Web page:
hBM-MSCs were differentiated in osteogenic differentiation medium adding AU (0, 0.01, 0.1, 1 μM) for 3 and 7 days. With regard to inhibitor studies, cells were treated with AU (1 μM) and noggin (100 ng/mL) /LDN193189 (100 nM) for 3 days . The above reagents were given again 2 h before sample collection. For studies on antioxidant stress injury of AU, 300 μM H2O2[12, 23] was added to an osteogenic differentiation medium to create an oxidative stress environment in vitro. After stimulating cells with 300 μM H2O2, the various concentrations of AU were added immediately. Cells were differentiated in an osteogenic differentiation medium for 3 days. AU and H2O2 were given again 24 h before sample collection and the subsequent experiment. The procedure of nuclear and cytoplasmic extraction was according to the manufacturer’s instructions. Subsequently, cells were lysed in RIPA buffer on ice with phosphatase inhibitors and protease inhibitors (Fdbio Science, Hangzhou, China) for 30 min, vortexing every 5 min. Centrifuge at 14,000 rpm at 4 °C for 10 min to obtain supernatant and then add 5X dual-color protein loading buffer (Fdbio Science, Hangzhou, China). After electrophoresis, the SDS polyacrylamide gel was transferred to a polyvinylidene fluoride (PVDF) membrane (MilliporeSigma). PVDF membranes were blocked in 10% skimmed milk with Tris-buffered saline-Tween (TBST) solution for 1 h at room temperature and then incubated with primary antibodies at 4 °C for at least 12 h. After washing with TBST for three times (5–10 min each) and incubating with horseradish peroxidase-conjugated secondary antibodies (Beyotime Biotechnology, Shanghai, China) for 1 h at room temperature, proteins were visualized by using an enhanced chemiluminescent detection reagent (MilliporeSigma) and an XRS chemiluminescence detection system (Bio-Rad Laboratories, Hercules, CA, USA). The densitometric analysis of the signal intensities was quantified using ImageJ 1.53a and normalized to GAPDH/β-actin/THOC1 as the housekeeping proteins and the corresponding unphosphorylated form of the protein of interest.
hBM-MSCs were differentiated in osteogenic differentiation medium adding AU (0, 0.01, 0.1, 1 μM) for 3 days. With regard to inhibitor studies, cells were treated with AU (1 μM) and noggin (100 ng/mL) /LDN193189 (100 nM) for 3 days. Pertaining to AU antioxidant injury studies, cells were treated with both 1 μM AU and 300 μM H2O2 for 3 days. The ODM adding AU and H2O2 was changed after 2 days of osteogenesis. Thereafter, cells were treated with 4% paraformaldehyde for 15 min at room temperature. After washing with PBS for three times (3 min each), the cells were incubated for 5 min with 0.1% TritonX-100 in PBS and blocked in 5% bovine serum albumin for 30 min. Treated cells were washed for three times and incubated with primary antibodies (anti-COL1A1 (1:200; Abcam), anti-RUNX2 (1:200; Abcam) and anti-Nrf2 (1:200; Proteintech)) at 4 °C for at least 12 h. Then the cells were incubated with fluorescence-conjugated secondary antibody for 1 h and stained with DAPI staining solution (Nanjing KeyGen Biotech, Nanjing, China). A fluorescent microscope (Leica Camera) was used to capture the images, and the fields were randomly selected.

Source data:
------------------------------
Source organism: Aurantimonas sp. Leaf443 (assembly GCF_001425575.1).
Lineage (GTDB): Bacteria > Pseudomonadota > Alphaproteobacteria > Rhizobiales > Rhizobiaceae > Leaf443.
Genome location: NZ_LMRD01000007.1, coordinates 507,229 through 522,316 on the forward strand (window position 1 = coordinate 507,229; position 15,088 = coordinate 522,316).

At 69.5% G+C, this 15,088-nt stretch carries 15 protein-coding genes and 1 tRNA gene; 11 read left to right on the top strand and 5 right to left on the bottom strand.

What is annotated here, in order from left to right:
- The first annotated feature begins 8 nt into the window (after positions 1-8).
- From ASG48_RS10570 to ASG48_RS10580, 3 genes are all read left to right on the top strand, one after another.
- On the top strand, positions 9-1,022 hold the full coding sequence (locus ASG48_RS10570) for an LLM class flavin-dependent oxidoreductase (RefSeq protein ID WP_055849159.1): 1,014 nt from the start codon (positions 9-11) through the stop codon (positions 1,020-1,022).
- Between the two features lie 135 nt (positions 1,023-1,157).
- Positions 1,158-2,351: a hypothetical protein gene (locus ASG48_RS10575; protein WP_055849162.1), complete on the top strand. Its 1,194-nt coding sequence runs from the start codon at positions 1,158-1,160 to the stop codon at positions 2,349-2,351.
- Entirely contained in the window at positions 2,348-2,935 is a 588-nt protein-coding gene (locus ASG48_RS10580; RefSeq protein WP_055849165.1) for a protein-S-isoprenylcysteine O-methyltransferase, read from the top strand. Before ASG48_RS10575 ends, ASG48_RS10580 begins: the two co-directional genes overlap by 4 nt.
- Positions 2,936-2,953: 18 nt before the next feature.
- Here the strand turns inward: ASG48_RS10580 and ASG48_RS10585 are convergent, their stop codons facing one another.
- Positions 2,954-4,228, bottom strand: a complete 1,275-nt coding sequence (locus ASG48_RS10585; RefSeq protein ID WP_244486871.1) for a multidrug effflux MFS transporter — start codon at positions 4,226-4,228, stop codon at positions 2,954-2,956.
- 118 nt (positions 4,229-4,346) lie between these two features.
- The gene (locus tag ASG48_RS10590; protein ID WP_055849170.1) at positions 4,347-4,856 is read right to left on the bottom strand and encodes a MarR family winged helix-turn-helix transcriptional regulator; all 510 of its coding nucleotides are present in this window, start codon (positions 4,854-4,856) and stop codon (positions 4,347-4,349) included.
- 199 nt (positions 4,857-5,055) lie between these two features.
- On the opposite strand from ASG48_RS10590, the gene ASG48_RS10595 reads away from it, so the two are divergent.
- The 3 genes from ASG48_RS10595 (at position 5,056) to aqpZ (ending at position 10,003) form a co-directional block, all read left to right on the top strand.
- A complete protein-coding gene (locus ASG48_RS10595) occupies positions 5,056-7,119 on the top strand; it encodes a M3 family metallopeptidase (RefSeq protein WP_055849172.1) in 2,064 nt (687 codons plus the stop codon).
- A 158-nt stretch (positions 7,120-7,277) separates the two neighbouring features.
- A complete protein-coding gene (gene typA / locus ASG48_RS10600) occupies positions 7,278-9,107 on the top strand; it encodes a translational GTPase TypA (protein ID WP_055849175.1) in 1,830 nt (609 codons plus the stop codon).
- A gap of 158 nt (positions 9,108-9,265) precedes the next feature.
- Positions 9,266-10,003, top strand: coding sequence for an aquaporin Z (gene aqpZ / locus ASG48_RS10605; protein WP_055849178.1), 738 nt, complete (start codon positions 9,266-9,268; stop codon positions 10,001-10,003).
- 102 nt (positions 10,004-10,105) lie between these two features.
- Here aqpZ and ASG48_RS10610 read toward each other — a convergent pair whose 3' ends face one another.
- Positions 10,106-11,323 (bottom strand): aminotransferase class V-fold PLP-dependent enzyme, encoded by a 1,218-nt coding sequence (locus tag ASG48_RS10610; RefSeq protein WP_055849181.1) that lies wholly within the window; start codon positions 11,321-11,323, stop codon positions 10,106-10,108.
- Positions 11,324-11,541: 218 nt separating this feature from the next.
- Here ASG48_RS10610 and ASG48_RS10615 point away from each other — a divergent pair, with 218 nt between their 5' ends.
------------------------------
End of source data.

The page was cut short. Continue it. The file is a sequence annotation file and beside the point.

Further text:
To investigate whether AU reduced ROS production caused by adding 300 μM H2O2 and plays a role of antioxidant stress injury, we constructed 3 groups: (1) NC group: without treatment. (2) H2O2 group: adding 300 μM H2O2 to ODM. (3) H2O2 + AU group: adding 300 μM H2O2 and 1 μM AU to ODM at the same time. The measurement procedures of reactive oxygen species (ROS) production were according to the manufacturer's instructions. After treating for 6 h, hBM-MSCs were incubated with DCFH-DA (Beyotime Biotechnology, Shanghai, China) for 20 min at 37 °C and then washed with L-DMEM three times. The images were immediately captured by a fluorescence microscope (Leica Camera). The mean fluorescence intensity was analyzed using the ImageJ software.
In vivo experiment
This study was approved by the Institutional Animal Care and Use Committee of the Second Affiliated Hospital, School of Medicine, Zhejiang University (approval number: 2018–078). Eighteen male Sprague Dawley rats (8 weeks old, 200 g) were used to create tibial fracture models according to the requirements of the Animal Care and Use Committee of Zhejiang Province and the standards for the care and use of laboratory animals. These rats were divided equally into three groups of six rats each: (1) Blank group: without treatment. (2) PBS group: 20 μl PBS injection at the fracture site. (3) AU group: AU (20 μl Aucubin at 10 μM)) injection at the fracture site. All surgical procedures are performed by experienced orthopedic surgeons. Briefly, the rats were anesthetized with 0.3% sodium pentobarbital (Sigma, Shanghai, China) by intraperitoneal injection. The calves were shaved with a shaving machine and the skin was disinfected with an alcohol wipe. An incision was made in the proximal tibia and the tibia was broken under the tibial tuberosity after blunt dissection of the muscle. After wiping the knee joint with alcohol, a 1.3-mm intramedullary fixation pin was used for closed reduction of internal fixation of the tibial fracture site. All groups were operated on the left hind leg of the rats. The incision was then closed with absorbable sutures. Postoperatively, 20 μl Aucubin (10 μM)) was injected locally into the tibial fracture site of the rats in the AU group every 2 days, 20 μl PBS was injected locally into the tibial fracture site of the rats in the PBS group every 2 days and no treatment in the Blank group. After 6 weeks, all rats were executed and samples were fixed in 4% paraformaldehyde for subsequent experiments.